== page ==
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Southern Sudanese in Southern California dream of forging a new nation

COLUMN ONE

Southern Sudanese exiles travel from San Diego to Phoenix to cast votes in a referendum to determine whether their mostly Christian and animist homeland will break away from the Muslim-dominated north.

January 15, 2011|By Alexandra Zavis, Los Angeles Times
  • Sudanese refugees wave the flag of southern Sudan after voting for secession at a polling station at St. James Roman Catholic Parish in Glendale, Ariz. Mistrust in the process ran high at first.
Sudanese refugees wave the flag of southern Sudan after voting for secession… (Joshua Lott / For the Los…)

Reporting from San Diego — The Rev. Peter Lual gathered his flock of Sudanese exiles in the parking lot of a Denny's restaurant in suburban San Diego.

Before him stood former guerrillas and farmers, some bearing the intricate facial scars that are a badge of manhood among the major tribes of southern Sudan. Others were students and teachers before they were swept up in the bloodshed of one of Africa's worst civil wars.

They stood together in a circle to pray as traffic droned by and diners walked past on a cloudy Saturday morning.

"Our father, almighty God," Lual intoned. "We are your people, the Sudanese. … Lead us to peace."

Ahead of them was a six-hour drive to cast their votes in a referendum to determine whether their mostly Christian and animist homeland will break away from the Muslim-dominated north and form a new nation.

"For the first time, my country is giving me a voice," said Tereckah Najuwani, 25, who fled with her family to Uganda in 1993, eventually settling in the United States. "I can't miss this."

Najuwani drove from Los Angeles, where she works at a photography studio, to join the caravan east to the nearest polling station in Glendale, Ariz., just outside Phoenix. They gathered in San Diego, where hundreds of Sudanese have made new lives, many as security guards and hotel workers.

Among the group of 30, most had left their homeland more than a decade ago. They speak in American accents, and some have become citizens here. But they dream of returning home to help build a new country in a region riven by poverty, illiteracy, disease and tribal rivalries.

They piled into vans clutching coffees and breakfast sandwiches. Joseph Jok, a refugee case manager driving the lead vehicle, crossed himself and put on a CD of Dinka warrior songs.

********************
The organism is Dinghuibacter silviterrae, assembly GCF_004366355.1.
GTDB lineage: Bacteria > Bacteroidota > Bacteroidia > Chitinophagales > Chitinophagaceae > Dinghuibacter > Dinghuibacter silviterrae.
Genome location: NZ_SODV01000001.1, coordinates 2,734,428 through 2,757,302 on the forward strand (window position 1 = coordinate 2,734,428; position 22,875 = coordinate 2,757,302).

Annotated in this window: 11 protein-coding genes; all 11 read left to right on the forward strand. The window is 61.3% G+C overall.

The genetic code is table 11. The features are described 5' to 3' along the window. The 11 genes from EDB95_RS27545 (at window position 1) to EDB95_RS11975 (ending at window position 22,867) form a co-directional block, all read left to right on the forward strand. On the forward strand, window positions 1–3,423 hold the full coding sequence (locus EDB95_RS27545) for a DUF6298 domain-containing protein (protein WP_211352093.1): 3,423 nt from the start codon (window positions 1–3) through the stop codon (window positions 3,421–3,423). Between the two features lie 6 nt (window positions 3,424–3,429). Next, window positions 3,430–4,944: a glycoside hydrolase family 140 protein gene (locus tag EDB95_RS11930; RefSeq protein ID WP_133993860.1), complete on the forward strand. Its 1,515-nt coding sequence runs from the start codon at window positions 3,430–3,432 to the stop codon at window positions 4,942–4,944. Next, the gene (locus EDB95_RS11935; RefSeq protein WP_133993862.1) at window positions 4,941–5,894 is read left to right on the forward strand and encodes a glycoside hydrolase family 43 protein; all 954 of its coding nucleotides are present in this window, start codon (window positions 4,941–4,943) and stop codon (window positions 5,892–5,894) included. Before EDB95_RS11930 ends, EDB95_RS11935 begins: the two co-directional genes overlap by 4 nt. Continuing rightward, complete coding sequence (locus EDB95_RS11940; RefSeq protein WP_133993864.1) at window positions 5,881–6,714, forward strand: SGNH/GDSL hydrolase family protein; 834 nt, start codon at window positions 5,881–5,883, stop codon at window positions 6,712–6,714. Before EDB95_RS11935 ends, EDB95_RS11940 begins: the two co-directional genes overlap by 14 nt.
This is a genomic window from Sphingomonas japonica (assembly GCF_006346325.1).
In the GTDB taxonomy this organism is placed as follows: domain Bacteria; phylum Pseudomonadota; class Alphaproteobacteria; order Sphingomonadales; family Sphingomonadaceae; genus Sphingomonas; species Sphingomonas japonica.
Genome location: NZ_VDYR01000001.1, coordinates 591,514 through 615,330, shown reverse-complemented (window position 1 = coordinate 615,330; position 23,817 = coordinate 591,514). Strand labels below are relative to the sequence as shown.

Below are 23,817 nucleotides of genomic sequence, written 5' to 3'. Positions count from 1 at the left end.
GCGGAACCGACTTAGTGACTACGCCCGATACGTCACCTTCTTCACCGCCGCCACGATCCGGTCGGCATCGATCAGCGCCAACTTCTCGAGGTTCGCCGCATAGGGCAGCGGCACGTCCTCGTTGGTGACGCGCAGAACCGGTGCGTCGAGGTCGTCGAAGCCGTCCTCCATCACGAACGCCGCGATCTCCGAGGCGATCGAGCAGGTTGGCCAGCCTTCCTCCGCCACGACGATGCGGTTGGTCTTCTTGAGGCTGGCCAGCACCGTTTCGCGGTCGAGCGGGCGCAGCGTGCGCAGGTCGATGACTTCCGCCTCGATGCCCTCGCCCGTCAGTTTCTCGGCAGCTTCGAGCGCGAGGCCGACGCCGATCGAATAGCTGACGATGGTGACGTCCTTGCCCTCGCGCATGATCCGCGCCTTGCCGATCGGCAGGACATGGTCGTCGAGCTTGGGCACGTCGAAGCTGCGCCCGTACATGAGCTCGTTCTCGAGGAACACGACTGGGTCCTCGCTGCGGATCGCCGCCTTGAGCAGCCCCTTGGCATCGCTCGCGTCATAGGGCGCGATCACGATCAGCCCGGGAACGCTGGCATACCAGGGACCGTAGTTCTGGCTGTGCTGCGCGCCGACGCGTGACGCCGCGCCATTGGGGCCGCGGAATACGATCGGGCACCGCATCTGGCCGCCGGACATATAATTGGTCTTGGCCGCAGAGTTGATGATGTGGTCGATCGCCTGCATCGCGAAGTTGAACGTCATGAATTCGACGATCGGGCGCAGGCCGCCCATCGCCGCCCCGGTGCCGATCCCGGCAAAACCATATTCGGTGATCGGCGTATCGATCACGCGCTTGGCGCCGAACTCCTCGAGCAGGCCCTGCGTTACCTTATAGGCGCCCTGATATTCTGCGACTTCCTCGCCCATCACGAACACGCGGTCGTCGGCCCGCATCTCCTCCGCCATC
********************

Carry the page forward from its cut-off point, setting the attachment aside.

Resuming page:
"It's a historic moment," Jok said. "…a final ticket to liberty."

***

More than 30,000 southern Sudanese refugees have settled across the United States since the war broke out in 1983, claiming 2 million lives before a 2005 peace treaty. They started arriving in California in the early 1990s, most settling in San Diego, where community leaders estimate the population to be about 1,000.

For those who only knew life in some of the least developed regions of Africa, the transition was a struggle. John Kuek, 41, grew up in a small village and spent years living in tents in refugee camps.

"Everything in the U.S. was new to me," he said. A resettlement agency furnished an apartment for him and bought food. The first night he did not eat because he could not figure out how to use the stove.

"We used to cook using firewood. That's all I knew," said Kuek, board chairman of the Southern Sudanese Community Center of San Diego. Fewer than a third of the southern Sudanese in the U.S. registered to take part in the referendum. Mistrust in the process ran high at first. There were worries that the Sudanese government, based in the northern city of Khartoum, would steal votes to hold on to the oil-rich south. News that the ballots would be counted at the sites where they were cast when the weeklong voting finishes Saturday eased those fears.

But only eight cities had polling sites, all with larger southern Sudanese populations than San Diego. Those living in California would have to travel — first to register and again to vote.

The San Diego community center, which helped mobilize 149 voters, borrowed three vans from churches to take people to Arizona. Others volunteered to drive people in their own cars. Passengers contributed what they could for food and gas.

Shortly after 10 a.m. last Saturday, the first convoy was on its way. In the lead van, Mary Wari asked her fellow travelers about the voting procedures and the symbols on the ballot: two clasped hands for unity and one raised hand for secession.

"It's my first time, and I don't want to be confused," said Wari, 37, a gospel singer from the southern capital, Juba. During the war, shrapnel pierced her arm as she was drinking tea in front of her home one morning.

"It came down just like the rain," she said.

Agnes Hassan, 41, passed around a cellphone text message she received from a cousin in southern Sudan. A play on the Lord's Prayer, it read: "Give us in this country our daily peace and right. Forget those who have been oppressing us since 1819. Lead us NOT into UNITY!"

Hassan, who wore a red USC Trojans jacket on the trip, said there were family members she had not seen since a shell slammed into their home in 1989, sending people running in all directions. Her father vanished after the explosion, but it was too dangerous to go back to search for him.

"We are scattered all over the world," she said, "so I hope we will meet again in southern Sudan."

The caravan stopped for lunch at a Carl's Jr. in the desert town of Yuma. The large and boisterous group, speaking in a mix of English, Arabic and several African languages, drew curious looks from the handful of diners. Overwhelmed servers had to take orders twice.

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